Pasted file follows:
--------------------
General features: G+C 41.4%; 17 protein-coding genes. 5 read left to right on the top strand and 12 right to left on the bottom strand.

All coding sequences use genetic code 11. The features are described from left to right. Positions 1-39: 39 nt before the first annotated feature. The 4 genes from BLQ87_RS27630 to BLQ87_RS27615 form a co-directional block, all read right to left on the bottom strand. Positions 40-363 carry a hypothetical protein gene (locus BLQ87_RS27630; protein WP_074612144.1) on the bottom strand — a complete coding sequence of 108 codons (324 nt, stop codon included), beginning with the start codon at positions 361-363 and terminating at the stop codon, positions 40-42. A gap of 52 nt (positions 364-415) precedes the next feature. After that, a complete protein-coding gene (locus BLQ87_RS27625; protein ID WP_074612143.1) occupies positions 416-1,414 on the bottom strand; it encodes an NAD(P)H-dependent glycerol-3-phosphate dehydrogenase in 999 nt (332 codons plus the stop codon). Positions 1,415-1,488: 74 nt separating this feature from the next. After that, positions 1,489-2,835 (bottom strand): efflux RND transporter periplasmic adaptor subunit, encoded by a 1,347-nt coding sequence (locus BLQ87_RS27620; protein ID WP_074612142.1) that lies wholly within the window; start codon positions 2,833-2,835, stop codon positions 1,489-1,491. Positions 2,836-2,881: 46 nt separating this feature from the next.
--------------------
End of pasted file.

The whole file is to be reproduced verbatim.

General features: G+C 41.4%; 17 protein-coding genes. 5 read left to right on the top strand and 12 right to left on the bottom strand.

All coding sequences use genetic code 11. The features are described from left to right. Positions 1-39: 39 nt before the first annotated feature. The 4 genes from BLQ87_RS27630 to BLQ87_RS27615 form a co-directional block, all read right to left on the bottom strand. Positions 40-363 carry a hypothetical protein gene (locus BLQ87_RS27630; protein WP_074612144.1) on the bottom strand — a complete coding sequence of 108 codons (324 nt, stop codon included), beginning with the start codon at positions 361-363 and terminating at the stop codon, positions 40-42. A gap of 52 nt (positions 364-415) precedes the next feature. After that, a complete protein-coding gene (locus BLQ87_RS27625; protein ID WP_074612143.1) occupies positions 416-1,414 on the bottom strand; it encodes an NAD(P)H-dependent glycerol-3-phosphate dehydrogenase in 999 nt (332 codons plus the stop codon). Positions 1,415-1,488: 74 nt separating this feature from the next. After that, positions 1,489-2,835 (bottom strand): efflux RND transporter periplasmic adaptor subunit, encoded by a 1,347-nt coding sequence (locus BLQ87_RS27620; protein ID WP_074612142.1) that lies wholly within the window; start codon positions 2,833-2,835, stop codon positions 1,489-1,491. Positions 2,836-2,881: 46 nt separating this feature from the next.